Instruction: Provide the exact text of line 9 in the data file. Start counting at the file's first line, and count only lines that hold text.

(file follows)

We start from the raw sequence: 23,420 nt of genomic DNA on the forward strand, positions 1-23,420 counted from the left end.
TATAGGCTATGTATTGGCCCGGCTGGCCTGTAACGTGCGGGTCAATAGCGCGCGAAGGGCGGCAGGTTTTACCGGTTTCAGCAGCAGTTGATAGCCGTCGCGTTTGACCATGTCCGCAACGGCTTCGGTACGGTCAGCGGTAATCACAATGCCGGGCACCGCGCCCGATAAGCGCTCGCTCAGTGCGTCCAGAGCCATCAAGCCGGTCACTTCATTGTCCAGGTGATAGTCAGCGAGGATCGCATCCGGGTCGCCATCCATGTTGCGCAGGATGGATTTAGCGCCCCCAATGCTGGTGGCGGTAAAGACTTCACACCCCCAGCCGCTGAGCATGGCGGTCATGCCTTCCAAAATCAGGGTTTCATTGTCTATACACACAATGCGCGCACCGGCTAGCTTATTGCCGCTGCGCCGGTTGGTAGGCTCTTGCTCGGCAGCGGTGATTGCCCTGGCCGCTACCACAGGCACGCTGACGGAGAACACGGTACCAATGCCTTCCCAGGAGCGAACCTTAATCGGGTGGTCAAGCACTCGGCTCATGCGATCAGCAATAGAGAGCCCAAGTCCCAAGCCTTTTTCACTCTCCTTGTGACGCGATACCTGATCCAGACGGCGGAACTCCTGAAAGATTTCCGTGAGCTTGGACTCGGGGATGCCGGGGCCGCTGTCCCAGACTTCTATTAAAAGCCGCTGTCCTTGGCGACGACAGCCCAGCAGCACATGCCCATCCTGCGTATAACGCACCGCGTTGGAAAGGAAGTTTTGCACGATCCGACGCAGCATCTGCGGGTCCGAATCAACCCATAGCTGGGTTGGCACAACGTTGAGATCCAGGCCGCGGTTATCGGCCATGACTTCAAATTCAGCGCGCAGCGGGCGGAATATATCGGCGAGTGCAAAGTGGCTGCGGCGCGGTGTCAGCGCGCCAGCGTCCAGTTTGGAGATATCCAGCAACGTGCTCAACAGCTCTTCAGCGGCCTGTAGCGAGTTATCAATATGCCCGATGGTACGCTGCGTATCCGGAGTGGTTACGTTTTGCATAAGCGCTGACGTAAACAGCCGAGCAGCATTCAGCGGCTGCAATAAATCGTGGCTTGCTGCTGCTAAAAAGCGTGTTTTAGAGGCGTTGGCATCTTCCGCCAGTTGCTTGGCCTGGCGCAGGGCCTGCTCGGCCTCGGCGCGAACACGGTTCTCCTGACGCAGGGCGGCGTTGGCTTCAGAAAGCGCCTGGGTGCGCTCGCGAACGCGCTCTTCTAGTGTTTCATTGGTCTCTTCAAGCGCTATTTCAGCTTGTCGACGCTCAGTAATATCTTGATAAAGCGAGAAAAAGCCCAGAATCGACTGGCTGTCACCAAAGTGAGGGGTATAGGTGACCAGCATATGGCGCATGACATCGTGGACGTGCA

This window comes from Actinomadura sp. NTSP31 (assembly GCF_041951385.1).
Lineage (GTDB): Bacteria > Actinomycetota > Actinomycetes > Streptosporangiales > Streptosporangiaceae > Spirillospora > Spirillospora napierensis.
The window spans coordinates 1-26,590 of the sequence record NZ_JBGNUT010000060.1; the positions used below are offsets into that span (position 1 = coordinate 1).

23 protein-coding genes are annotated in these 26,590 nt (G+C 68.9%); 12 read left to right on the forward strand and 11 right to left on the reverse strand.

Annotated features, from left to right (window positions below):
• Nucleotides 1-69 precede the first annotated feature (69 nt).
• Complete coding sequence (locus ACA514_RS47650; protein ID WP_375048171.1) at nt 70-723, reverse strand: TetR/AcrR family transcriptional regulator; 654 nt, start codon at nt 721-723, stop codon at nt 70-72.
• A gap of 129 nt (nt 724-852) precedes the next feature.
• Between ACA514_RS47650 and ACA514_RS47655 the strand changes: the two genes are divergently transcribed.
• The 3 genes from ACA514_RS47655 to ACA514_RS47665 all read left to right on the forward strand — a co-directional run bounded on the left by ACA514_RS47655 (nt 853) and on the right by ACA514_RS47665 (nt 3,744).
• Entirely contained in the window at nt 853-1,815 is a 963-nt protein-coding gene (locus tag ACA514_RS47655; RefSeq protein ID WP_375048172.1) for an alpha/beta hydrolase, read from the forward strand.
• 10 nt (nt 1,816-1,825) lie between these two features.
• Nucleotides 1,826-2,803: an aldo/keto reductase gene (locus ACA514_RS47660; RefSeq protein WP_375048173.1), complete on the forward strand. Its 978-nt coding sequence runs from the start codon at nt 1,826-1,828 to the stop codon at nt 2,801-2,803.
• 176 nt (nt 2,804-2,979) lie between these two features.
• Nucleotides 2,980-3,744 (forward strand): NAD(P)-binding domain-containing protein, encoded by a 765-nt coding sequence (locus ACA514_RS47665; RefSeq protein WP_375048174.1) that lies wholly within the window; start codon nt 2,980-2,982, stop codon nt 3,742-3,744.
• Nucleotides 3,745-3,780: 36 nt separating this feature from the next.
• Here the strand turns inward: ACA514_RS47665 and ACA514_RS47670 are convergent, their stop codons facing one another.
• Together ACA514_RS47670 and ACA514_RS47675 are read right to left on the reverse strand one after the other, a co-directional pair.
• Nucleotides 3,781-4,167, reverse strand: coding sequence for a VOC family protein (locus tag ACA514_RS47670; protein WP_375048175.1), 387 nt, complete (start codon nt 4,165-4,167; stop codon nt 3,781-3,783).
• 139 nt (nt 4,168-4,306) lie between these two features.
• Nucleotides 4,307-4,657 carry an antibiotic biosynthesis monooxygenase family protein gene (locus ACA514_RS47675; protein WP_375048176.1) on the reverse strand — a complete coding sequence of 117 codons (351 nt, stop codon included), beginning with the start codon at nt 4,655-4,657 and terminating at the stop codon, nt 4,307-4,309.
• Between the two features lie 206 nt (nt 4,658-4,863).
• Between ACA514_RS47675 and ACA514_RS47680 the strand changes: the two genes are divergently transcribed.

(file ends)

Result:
• Complete coding sequence (locus ACA514_RS47650; protein ID WP_375048171.1) at nt 70-723, reverse strand: TetR/AcrR family transcriptional regulator; 654 nt, start codon at nt 721-723, stop codon at nt 70-72.